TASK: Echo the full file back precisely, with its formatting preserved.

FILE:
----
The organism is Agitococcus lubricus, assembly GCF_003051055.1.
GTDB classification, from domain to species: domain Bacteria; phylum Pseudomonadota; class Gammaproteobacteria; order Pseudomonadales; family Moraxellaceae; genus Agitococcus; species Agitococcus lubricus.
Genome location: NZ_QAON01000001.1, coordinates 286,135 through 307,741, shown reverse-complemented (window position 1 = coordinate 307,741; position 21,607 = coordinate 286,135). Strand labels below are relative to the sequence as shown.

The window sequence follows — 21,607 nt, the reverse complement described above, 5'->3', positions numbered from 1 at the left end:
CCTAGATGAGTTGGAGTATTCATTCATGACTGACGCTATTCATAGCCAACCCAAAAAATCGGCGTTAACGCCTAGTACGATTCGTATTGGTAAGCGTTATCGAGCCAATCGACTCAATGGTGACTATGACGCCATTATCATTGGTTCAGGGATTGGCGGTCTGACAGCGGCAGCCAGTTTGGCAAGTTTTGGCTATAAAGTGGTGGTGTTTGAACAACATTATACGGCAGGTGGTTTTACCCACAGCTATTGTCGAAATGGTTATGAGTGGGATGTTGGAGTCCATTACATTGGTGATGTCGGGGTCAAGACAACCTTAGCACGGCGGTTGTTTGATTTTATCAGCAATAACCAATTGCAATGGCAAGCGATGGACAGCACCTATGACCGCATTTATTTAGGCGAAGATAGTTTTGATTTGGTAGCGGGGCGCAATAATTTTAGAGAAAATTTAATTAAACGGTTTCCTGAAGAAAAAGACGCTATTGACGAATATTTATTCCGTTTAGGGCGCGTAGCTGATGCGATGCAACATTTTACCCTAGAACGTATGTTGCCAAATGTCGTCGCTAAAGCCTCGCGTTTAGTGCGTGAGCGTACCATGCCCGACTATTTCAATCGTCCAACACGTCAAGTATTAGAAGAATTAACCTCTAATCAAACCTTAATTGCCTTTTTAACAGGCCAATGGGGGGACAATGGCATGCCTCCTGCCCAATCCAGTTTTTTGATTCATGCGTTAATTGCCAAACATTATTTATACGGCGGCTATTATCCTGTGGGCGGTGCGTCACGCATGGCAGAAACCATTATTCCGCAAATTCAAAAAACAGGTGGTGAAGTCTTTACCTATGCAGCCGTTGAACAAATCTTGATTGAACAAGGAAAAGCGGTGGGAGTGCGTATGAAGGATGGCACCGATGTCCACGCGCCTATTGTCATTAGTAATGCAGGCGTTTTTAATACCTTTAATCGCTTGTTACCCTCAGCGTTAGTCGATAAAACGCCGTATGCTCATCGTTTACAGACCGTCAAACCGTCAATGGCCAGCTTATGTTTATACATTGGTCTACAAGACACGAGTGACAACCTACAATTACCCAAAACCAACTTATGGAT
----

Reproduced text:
The organism is Agitococcus lubricus, assembly GCF_003051055.1.
GTDB classification, from domain to species: domain Bacteria; phylum Pseudomonadota; class Gammaproteobacteria; order Pseudomonadales; family Moraxellaceae; genus Agitococcus; species Agitococcus lubricus.
Genome location: NZ_QAON01000001.1, coordinates 286,135 through 307,741, shown reverse-complemented (window position 1 = coordinate 307,741; position 21,607 = coordinate 286,135). Strand labels below are relative to the sequence as shown.

The window sequence follows — 21,607 nt, the reverse complement described above, 5'->3', positions numbered from 1 at the left end:
CCTAGATGAGTTGGAGTATTCATTCATGACTGACGCTATTCATAGCCAACCCAAAAAATCGGCGTTAACGCCTAGTACGATTCGTATTGGTAAGCGTTATCGAGCCAATCGACTCAATGGTGACTATGACGCCATTATCATTGGTTCAGGGATTGGCGGTCTGACAGCGGCAGCCAGTTTGGCAAGTTTTGGCTATAAAGTGGTGGTGTTTGAACAACATTATACGGCAGGTGGTTTTACCCACAGCTATTGTCGAAATGGTTATGAGTGGGATGTTGGAGTCCATTACATTGGTGATGTCGGGGTCAAGACAACCTTAGCACGGCGGTTGTTTGATTTTATCAGCAATAACCAATTGCAATGGCAAGCGATGGACAGCACCTATGACCGCATTTATTTAGGCGAAGATAGTTTTGATTTGGTAGCGGGGCGCAATAATTTTAGAGAAAATTTAATTAAACGGTTTCCTGAAGAAAAAGACGCTATTGACGAATATTTATTCCGTTTAGGGCGCGTAGCTGATGCGATGCAACATTTTACCCTAGAACGTATGTTGCCAAATGTCGTCGCTAAAGCCTCGCGTTTAGTGCGTGAGCGTACCATGCCCGACTATTTCAATCGTCCAACACGTCAAGTATTAGAAGAATTAACCTCTAATCAAACCTTAATTGCCTTTTTAACAGGCCAATGGGGGGACAATGGCATGCCTCCTGCCCAATCCAGTTTTTTGATTCATGCGTTAATTGCCAAACATTATTTATACGGCGGCTATTATCCTGTGGGCGGTGCGTCACGCATGGCAGAAACCATTATTCCGCAAATTCAAAAAACAGGTGGTGAAGTCTTTACCTATGCAGCCGTTGAACAAATCTTGATTGAACAAGGAAAAGCGGTGGGAGTGCGTATGAAGGATGGCACCGATGTCCACGCGCCTATTGTCATTAGTAATGCAGGCGTTTTTAATACCTTTAATCGCTTGTTACCCTCAGCGTTAGTCGATAAAACGCCGTATGCTCATCGTTTACAGACCGTCAAACCGTCAATGGCCAGCTTATGTTTATACATTGGTCTACAAGACACGAGTGACAACCTACAATTACCCAAAACCAACTTATGGAT